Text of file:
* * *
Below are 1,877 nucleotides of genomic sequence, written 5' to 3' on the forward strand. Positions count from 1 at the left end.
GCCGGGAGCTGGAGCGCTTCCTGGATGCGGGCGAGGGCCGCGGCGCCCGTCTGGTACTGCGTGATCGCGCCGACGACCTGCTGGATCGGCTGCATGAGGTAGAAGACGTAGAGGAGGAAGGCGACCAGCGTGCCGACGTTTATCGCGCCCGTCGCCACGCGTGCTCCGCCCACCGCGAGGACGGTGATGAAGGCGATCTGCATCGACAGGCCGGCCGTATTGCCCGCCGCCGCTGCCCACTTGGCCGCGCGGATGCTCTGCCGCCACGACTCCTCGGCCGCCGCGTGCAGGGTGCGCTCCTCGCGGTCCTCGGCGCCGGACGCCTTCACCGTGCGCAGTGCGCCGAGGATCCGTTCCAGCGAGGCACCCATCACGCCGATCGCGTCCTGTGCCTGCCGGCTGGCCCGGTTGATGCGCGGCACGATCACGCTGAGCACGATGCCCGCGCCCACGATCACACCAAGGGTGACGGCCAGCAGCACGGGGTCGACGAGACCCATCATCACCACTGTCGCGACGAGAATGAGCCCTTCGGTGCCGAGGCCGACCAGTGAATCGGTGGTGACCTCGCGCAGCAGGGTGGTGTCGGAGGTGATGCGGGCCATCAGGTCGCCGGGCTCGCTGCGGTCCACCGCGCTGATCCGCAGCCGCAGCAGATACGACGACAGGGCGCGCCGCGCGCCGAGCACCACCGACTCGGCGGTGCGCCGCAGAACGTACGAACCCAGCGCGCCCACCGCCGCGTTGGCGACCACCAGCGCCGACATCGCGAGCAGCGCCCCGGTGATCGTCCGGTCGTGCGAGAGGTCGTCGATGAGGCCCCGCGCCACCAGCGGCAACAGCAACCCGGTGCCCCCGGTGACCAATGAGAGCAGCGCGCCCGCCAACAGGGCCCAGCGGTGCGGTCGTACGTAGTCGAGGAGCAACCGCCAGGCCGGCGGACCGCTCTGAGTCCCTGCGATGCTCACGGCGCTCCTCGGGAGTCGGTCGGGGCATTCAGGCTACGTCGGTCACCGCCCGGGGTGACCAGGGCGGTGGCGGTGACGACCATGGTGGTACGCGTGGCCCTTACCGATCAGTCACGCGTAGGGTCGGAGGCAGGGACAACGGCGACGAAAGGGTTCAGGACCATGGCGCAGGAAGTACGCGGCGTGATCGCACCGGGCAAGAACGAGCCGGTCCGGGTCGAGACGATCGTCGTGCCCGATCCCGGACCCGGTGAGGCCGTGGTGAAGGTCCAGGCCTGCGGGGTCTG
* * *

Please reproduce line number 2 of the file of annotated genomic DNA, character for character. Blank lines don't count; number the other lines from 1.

GCCGGGAGCTGGAGCGCTTCCTGGATGCGGGCGAGGGCCGCGGCGCCCGTCTGGTACTGCGTGATCGCGCCGACGACCTGCTGGATCGGCTGCATGAGGTAGAAGACGTAGAGGAGGAAGGCGACCAGCGTGCCGACGTTTATCGCGCCCGTCGCCACGCGTGCTCCGCCCACCGCGAGGACGGTGATGAAGGCGATCTGCATCGACAGGCCGGCCGTATTGCCCGCCGCCGCTGCCCACTTGGCCGCGCGGATGCTCTGCCGCCACGACTCCTCGGCCGCCGCGTGCAGGGTGCGCTCCTCGCGGTCCTCGGCGCCGGACGCCTTCACCGTGCGCAGTGCGCCGAGGATCCGTTCCAGCGAGGCACCCATCACGCCGATCGCGTCCTGTGCCTGCCGGCTGGCCCGGTTGATGCGCGGCACGATCACGCTGAGCACGATGCCCGCGCCCACGATCACACCAAGGGTGACGGCCAGCAGCACGGGGTCGACGAGACCCATCATCACCACTGTCGCGACGAGAATGAGCCCTTCGGTGCCGAGGCCGACCAGTGAATCGGTGGTGACCTCGCGCAGCAGGGTGGTGTCGGAGGTGATGCGGGCCATCAGGTCGCCGGGCTCGCTGCGGTCCACCGCGCTGATCCGCAGCCGCAGCAGATACGACGACAGGGCGCGCCGCGCGCCGAGCACCACCGACTCGGCGGTGCGCCGCAGAACGTACGAACCCAGCGCGCCCACCGCCGCGTTGGCGACCACCAGCGCCGACATCGCGAGCAGCGCCCCGGTGATCGTCCGGTCGTGCGAGAGGTCGTCGATGAGGCCCCGCGCCACCAGCGGCAACAGCAACCCGGTGCCCCCGGTGACCAATGAGAGCAGCGCGCCCGCCAACAGGGCCCAGCGGTGCGGTCGTACGTAGTCGAGGAGCAACCGCCAGGCCGGCGGACCGCTCTGAGTCCCTGCGATGCTCACGGCGCTCCTCGGGAGTCGGTCGGGGCATTCAGGCTACGTCGGTCACCGCCCGGGGTGACCAGGGCGGTGGCGGTGACGACCATGGTGGTACGCGTGGCCCTTACCGATCAGTCACGCGTAGGGTCGGAGGCAGGGACAACGGCGACGAAAGGGTTCAGGACCATGGCGCAGGAAGTACGCGGCGTGATCGCACCGGGCAAGAACGAGCCGGTCCGGGTCGAGACGATCGTCGTGCCCGATCCCGGACCCGGTGAGGCCGTGGTGAAGGTCCAGGCCTGCGGGGTCTG